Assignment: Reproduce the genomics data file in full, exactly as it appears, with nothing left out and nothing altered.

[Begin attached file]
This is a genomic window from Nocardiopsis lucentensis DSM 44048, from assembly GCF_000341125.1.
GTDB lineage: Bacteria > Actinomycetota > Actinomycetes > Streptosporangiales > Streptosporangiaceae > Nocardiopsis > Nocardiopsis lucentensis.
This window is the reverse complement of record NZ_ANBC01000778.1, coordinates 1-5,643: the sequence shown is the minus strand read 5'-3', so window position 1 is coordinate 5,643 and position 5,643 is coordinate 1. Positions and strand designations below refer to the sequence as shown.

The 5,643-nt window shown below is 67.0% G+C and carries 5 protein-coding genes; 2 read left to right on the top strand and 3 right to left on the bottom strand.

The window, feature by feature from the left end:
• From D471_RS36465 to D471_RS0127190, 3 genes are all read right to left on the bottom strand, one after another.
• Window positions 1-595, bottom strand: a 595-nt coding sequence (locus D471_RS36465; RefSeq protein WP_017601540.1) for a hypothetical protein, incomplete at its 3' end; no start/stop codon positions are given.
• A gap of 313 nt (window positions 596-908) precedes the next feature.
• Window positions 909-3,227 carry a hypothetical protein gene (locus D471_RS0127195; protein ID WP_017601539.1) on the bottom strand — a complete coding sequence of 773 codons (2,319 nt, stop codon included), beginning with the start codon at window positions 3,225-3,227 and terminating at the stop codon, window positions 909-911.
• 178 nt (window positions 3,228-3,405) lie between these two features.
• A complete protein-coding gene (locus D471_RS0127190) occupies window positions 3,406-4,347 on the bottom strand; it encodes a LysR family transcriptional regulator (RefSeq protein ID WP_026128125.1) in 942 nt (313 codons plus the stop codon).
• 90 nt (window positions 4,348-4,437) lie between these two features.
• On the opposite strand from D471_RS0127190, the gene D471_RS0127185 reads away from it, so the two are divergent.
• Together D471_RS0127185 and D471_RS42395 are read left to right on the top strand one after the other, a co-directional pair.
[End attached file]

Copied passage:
This is a genomic window from Nocardiopsis lucentensis DSM 44048, from assembly GCF_000341125.1.
GTDB lineage: Bacteria > Actinomycetota > Actinomycetes > Streptosporangiales > Streptosporangiaceae > Nocardiopsis > Nocardiopsis lucentensis.
This window is the reverse complement of record NZ_ANBC01000778.1, coordinates 1-5,643: the sequence shown is the minus strand read 5'-3', so window position 1 is coordinate 5,643 and position 5,643 is coordinate 1. Positions and strand designations below refer to the sequence as shown.

The 5,643-nt window shown below is 67.0% G+C and carries 5 protein-coding genes; 2 read left to right on the top strand and 3 right to left on the bottom strand.

The window, feature by feature from the left end:
• From D471_RS36465 to D471_RS0127190, 3 genes are all read right to left on the bottom strand, one after another.
• Window positions 1-595, bottom strand: a 595-nt coding sequence (locus D471_RS36465; RefSeq protein WP_017601540.1) for a hypothetical protein, incomplete at its 3' end; no start/stop codon positions are given.
• A gap of 313 nt (window positions 596-908) precedes the next feature.
• Window positions 909-3,227 carry a hypothetical protein gene (locus D471_RS0127195; protein ID WP_017601539.1) on the bottom strand — a complete coding sequence of 773 codons (2,319 nt, stop codon included), beginning with the start codon at window positions 3,225-3,227 and terminating at the stop codon, window positions 909-911.
• 178 nt (window positions 3,228-3,405) lie between these two features.
• A complete protein-coding gene (locus D471_RS0127190) occupies window positions 3,406-4,347 on the bottom strand; it encodes a LysR family transcriptional regulator (RefSeq protein ID WP_026128125.1) in 942 nt (313 codons plus the stop codon).
• 90 nt (window positions 4,348-4,437) lie between these two features.
• On the opposite strand from D471_RS0127190, the gene D471_RS0127185 reads away from it, so the two are divergent.
• Together D471_RS0127185 and D471_RS42395 are read left to right on the top strand one after the other, a co-directional pair.